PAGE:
Yes. I think the denouement pulls an amazing trick. The reader has completely accepted Ralph, Jack and the boys as adults: you forget how young they are. And the way the ending makes its impact is by shifting the narrative focus - no longer do we see things through the boys' eyes, but the camera pulls back and puts an adult in. We realise - horribly - that these atrocities have been committed by little boys.
Here's the moment it happens:
Then he [Ralph] was down, rolling over and over in the warm sand, crouching with arm to ward off, trying to cry for mercy.
He staggered to his feet, tensed for more terrors, and looked up at a huge peaked cap.
The naval officer also locates the boys back in a civilisation at war, and "in ruins": he even has a "sub machine gun" on board his ship. It reminds us that these boys' violence is located within a world which is very violent at an adult level. And these boys are the product of something.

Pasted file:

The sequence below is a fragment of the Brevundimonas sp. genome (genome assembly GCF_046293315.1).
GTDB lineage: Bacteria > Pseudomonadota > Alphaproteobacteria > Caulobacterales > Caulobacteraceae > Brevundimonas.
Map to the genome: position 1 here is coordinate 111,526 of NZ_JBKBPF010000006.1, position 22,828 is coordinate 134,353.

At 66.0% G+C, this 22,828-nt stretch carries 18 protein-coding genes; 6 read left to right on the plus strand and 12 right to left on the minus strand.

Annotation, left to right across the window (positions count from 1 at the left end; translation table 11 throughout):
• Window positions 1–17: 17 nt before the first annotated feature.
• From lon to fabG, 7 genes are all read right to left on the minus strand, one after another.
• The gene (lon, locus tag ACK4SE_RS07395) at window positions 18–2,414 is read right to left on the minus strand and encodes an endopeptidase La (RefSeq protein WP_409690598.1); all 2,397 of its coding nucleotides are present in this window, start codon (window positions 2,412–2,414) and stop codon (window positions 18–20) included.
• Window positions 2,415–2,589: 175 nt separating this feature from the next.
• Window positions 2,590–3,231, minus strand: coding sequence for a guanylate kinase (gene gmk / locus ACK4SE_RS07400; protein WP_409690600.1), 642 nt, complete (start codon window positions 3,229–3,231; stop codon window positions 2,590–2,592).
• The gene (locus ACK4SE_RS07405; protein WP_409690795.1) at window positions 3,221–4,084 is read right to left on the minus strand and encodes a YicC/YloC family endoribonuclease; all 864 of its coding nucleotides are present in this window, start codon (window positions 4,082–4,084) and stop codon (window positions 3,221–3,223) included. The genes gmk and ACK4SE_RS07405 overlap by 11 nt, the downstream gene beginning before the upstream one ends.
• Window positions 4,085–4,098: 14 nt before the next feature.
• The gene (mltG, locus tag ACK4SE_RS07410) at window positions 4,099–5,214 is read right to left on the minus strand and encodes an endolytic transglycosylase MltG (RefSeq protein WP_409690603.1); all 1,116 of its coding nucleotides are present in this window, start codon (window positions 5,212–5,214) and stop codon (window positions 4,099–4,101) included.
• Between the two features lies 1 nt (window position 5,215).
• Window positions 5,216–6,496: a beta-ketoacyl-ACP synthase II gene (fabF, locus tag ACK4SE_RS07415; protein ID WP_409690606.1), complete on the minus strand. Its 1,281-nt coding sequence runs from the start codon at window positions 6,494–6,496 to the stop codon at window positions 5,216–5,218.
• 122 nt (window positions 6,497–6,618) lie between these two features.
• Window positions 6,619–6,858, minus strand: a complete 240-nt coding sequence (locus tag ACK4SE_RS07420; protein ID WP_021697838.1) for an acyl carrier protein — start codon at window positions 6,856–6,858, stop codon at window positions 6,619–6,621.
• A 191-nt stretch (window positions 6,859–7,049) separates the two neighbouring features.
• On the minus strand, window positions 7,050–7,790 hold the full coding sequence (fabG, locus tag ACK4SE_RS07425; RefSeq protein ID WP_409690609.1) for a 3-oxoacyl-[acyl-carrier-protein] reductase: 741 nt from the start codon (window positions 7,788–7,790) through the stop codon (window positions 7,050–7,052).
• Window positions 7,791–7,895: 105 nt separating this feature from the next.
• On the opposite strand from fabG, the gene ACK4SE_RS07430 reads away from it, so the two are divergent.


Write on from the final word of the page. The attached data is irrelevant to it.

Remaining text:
Golding hammers home how small they are:
Dumbly, Ralph shook his head. He turned a halfpace on the sand. A semicircle of little boys, their bodies streaked with colored clay, sharp sticks in their hands, were standing on the beach making no noise at all.
Ralph nodded. The officer inspected the little scarecrow in front of him. The kid needed a bath, a haircut, a nose-wipe and a good deal of ointment.
These are little, little boys. And at the end of the novel, with them all in tears, Ralph cries for the "end of innocence", and "the darkness of man's heart". It is a return to reality, a horrible realisation that this is not a symbolic novel but a naturalistic presentation of young boys creating hell for themselves. It's a harrowing denouement.